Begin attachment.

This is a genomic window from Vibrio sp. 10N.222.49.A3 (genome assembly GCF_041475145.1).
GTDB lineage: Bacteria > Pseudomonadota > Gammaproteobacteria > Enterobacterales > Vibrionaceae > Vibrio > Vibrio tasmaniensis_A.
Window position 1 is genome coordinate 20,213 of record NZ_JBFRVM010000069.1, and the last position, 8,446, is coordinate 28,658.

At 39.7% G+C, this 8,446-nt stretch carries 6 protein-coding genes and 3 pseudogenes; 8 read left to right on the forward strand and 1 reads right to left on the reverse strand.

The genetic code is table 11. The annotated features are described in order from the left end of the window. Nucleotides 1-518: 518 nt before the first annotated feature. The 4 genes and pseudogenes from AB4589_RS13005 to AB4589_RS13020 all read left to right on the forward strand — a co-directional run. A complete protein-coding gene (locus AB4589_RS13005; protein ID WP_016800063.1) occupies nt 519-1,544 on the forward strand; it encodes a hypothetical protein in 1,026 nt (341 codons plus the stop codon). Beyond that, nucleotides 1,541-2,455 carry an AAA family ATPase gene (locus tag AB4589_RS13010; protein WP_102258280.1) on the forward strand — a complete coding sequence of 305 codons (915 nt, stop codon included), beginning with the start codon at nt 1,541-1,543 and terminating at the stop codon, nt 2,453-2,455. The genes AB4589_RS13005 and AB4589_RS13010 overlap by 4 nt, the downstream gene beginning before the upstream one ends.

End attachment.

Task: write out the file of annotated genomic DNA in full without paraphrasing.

This is a genomic window from Vibrio sp. 10N.222.49.A3 (genome assembly GCF_041475145.1).
GTDB lineage: Bacteria > Pseudomonadota > Gammaproteobacteria > Enterobacterales > Vibrionaceae > Vibrio > Vibrio tasmaniensis_A.
Window position 1 is genome coordinate 20,213 of record NZ_JBFRVM010000069.1, and the last position, 8,446, is coordinate 28,658.

At 39.7% G+C, this 8,446-nt stretch carries 6 protein-coding genes and 3 pseudogenes; 8 read left to right on the forward strand and 1 reads right to left on the reverse strand.

The genetic code is table 11. The annotated features are described in order from the left end of the window. Nucleotides 1-518: 518 nt before the first annotated feature. The 4 genes and pseudogenes from AB4589_RS13005 to AB4589_RS13020 all read left to right on the forward strand — a co-directional run. A complete protein-coding gene (locus AB4589_RS13005; protein ID WP_016800063.1) occupies nt 519-1,544 on the forward strand; it encodes a hypothetical protein in 1,026 nt (341 codons plus the stop codon). Beyond that, nucleotides 1,541-2,455 carry an AAA family ATPase gene (locus tag AB4589_RS13010; protein WP_102258280.1) on the forward strand — a complete coding sequence of 305 codons (915 nt, stop codon included), beginning with the start codon at nt 1,541-1,543 and terminating at the stop codon, nt 2,453-2,455. The genes AB4589_RS13005 and AB4589_RS13010 overlap by 4 nt, the downstream gene beginning before the upstream one ends.